One IPO attempt pulled, a drug on partial hold and a pandemic, but ADC tries again

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One of the more surprising elements of the pandemic is how well biotech IPOs have managed, and now Swiss startup ADC Therapeutics is hoping for a second-time lucky attempt despite COVID-19.

The cancer drug biotech isn’t just gunning for a $100 million IPO for the sake of it, however: It needs that capital for its pivotal phase 2 test for loncastuximab tesirine, or “Lonca,” which targets CD19, a protein on the surface of tumor cells, in patients with relapsed diffuse large B-cell lymphoma.

Final data should be ready soon, and a filing with the FDA is expected in the second half of this year.

The Swiss biotech is also working on camidanlumab teririne, or “Cami,” which targets the CD25 cancer protein and is in trials with partner Genmab for relapsed or difficult to treat Hodgkin lymphoma, non-Hodgkin lymphoma and solid tumors.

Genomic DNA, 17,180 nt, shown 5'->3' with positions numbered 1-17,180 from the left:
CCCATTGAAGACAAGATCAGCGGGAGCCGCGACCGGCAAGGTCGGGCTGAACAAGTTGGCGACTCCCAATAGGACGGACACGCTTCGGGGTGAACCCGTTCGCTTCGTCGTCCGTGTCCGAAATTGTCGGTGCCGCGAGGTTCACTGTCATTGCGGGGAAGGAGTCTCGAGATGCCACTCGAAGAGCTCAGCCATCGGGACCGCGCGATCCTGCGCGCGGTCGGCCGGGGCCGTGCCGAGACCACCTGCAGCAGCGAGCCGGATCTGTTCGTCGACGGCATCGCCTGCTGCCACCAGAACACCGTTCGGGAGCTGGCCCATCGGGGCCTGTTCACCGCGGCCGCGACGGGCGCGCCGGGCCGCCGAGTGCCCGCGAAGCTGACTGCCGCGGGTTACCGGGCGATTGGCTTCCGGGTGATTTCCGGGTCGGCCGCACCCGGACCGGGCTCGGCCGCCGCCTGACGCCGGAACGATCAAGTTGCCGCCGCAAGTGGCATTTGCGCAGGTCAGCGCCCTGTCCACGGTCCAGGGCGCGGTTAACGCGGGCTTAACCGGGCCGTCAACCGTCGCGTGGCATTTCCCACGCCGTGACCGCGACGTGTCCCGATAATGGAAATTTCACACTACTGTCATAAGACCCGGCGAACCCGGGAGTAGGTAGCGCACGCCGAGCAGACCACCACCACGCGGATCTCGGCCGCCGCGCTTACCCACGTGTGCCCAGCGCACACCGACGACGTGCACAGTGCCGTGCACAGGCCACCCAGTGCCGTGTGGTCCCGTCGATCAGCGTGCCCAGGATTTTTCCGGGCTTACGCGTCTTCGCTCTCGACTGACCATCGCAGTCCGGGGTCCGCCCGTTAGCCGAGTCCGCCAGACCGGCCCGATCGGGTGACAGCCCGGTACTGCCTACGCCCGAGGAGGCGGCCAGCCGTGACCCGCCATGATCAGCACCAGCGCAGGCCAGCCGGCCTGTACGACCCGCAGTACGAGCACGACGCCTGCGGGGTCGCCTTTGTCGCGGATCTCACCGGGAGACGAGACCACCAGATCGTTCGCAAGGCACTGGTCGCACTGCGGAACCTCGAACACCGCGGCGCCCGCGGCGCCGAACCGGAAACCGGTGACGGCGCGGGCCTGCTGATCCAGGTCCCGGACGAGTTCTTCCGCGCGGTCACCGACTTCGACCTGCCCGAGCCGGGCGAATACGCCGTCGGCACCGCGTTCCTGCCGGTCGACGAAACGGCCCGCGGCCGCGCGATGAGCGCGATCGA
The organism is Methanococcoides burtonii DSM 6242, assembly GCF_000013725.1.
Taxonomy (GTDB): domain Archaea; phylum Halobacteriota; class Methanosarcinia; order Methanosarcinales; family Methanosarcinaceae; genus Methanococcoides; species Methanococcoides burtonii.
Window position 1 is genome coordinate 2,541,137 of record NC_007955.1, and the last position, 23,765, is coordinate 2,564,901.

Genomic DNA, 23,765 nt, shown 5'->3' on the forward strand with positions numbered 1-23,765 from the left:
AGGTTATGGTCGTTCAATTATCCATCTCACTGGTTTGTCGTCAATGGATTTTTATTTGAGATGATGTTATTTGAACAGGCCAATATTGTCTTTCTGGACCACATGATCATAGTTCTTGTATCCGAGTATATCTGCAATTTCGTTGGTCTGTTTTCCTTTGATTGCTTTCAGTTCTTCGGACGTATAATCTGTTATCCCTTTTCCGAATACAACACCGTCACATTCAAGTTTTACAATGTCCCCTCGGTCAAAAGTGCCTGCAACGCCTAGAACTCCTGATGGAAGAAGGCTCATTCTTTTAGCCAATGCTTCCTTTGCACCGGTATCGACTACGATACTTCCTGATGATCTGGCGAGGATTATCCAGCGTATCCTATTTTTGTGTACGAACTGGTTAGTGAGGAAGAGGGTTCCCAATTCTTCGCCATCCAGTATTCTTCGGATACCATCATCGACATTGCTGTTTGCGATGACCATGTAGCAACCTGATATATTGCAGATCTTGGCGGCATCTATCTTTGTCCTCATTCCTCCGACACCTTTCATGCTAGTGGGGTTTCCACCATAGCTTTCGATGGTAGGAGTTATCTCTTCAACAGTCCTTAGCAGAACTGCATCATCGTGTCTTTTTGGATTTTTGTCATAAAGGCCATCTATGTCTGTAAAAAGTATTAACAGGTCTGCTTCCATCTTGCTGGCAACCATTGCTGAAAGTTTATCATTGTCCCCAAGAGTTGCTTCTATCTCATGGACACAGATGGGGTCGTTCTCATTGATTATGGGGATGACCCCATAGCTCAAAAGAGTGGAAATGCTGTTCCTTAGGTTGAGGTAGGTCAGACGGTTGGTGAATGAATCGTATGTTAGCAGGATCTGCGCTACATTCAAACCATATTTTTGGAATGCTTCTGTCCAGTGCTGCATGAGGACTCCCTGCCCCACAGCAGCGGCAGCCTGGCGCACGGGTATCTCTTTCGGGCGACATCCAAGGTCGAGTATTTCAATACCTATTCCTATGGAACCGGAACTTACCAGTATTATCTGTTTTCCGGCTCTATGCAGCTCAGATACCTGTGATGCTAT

But a phase 2 of the med in Hodgkin lymphoma has been hit with a partial clinical hold, meaning ADC can’t add new patients to the test, and comes after two patients were diagnosed with Guillain-Barré syndrome, a rare disorder in which the immune system attacks the nerves.

According to its Securities and Exchange Commission filing, one patient is recovering at home, but the other is on a ventilator in a hospital. This is a case of history repeating: Back in 2017, the FDA had slapped a partial hold on an early clinical test of Cami, also due to several patients having Guillain-Barré. That hold was was lifted in 2018.

In the same year, ADC also abandoned one of its mid-pipeline candidates for HER2-positive cancers because of toxicity issues in a phase 1 trial in solid tumors.

It said Cami is now on track to read out next year, but timelines are changeable dependent on how the FDA handles this latest partial hold.

ADC sought an IPO last year worth between $150 million and $200 million on the New York Stock Exchange (unusually, not on the Nasdaq, the exchange of choice for most biotechs), but later pulled the offering. Now, it hopes a scaled-down $100 million on the NYSE will bring it more luck.

Back in June of last year, ADC expanded its series E by $76 million, bringing the financing to a massive $276 million and its total haul to $558 million. By the end of last year, however, it was down to just over $100 million in cash.